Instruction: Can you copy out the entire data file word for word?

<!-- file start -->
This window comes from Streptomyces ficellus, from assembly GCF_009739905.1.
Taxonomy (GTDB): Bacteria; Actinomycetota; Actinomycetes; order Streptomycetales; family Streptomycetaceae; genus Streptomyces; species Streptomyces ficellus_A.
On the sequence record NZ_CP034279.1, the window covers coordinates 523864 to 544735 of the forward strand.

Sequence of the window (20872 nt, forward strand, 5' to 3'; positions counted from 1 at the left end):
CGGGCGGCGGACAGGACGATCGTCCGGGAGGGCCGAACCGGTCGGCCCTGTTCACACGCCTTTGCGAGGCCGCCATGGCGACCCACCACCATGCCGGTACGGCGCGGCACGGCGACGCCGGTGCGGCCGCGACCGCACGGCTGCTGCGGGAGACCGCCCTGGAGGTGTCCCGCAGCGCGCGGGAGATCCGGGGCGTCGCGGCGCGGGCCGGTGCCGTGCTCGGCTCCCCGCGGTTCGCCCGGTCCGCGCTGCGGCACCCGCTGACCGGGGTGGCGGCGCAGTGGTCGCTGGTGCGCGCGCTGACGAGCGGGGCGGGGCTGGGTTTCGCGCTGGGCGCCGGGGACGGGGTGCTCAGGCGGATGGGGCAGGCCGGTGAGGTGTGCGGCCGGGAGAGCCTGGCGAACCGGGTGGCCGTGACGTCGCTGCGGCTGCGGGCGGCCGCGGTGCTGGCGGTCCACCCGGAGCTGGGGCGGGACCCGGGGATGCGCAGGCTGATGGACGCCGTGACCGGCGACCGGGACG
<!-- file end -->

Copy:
This window comes from Streptomyces ficellus, from assembly GCF_009739905.1.
Taxonomy (GTDB): Bacteria; Actinomycetota; Actinomycetes; order Streptomycetales; family Streptomycetaceae; genus Streptomyces; species Streptomyces ficellus_A.
On the sequence record NZ_CP034279.1, the window covers coordinates 523864 to 544735 of the forward strand.

Sequence of the window (20872 nt, forward strand, 5' to 3'; positions counted from 1 at the left end):
CGGGCGGCGGACAGGACGATCGTCCGGGAGGGCCGAACCGGTCGGCCCTGTTCACACGCCTTTGCGAGGCCGCCATGGCGACCCACCACCATGCCGGTACGGCGCGGCACGGCGACGCCGGTGCGGCCGCGACCGCACGGCTGCTGCGGGAGACCGCCCTGGAGGTGTCCCGCAGCGCGCGGGAGATCCGGGGCGTCGCGGCGCGGGCCGGTGCCGTGCTCGGCTCCCCGCGGTTCGCCCGGTCCGCGCTGCGGCACCCGCTGACCGGGGTGGCGGCGCAGTGGTCGCTGGTGCGCGCGCTGACGAGCGGGGCGGGGCTGGGTTTCGCGCTGGGCGCCGGGGACGGGGTGCTCAGGCGGATGGGGCAGGCCGGTGAGGTGTGCGGCCGGGAGAGCCTGGCGAACCGGGTGGCCGTGACGTCGCTGCGGCTGCGGGCGGCCGCGGTGCTGGCGGTCCACCCGGAGCTGGGGCGGGACCCGGGGATGCGCAGGCTGATGGACGCCGTGACCGGCGACCGGGACG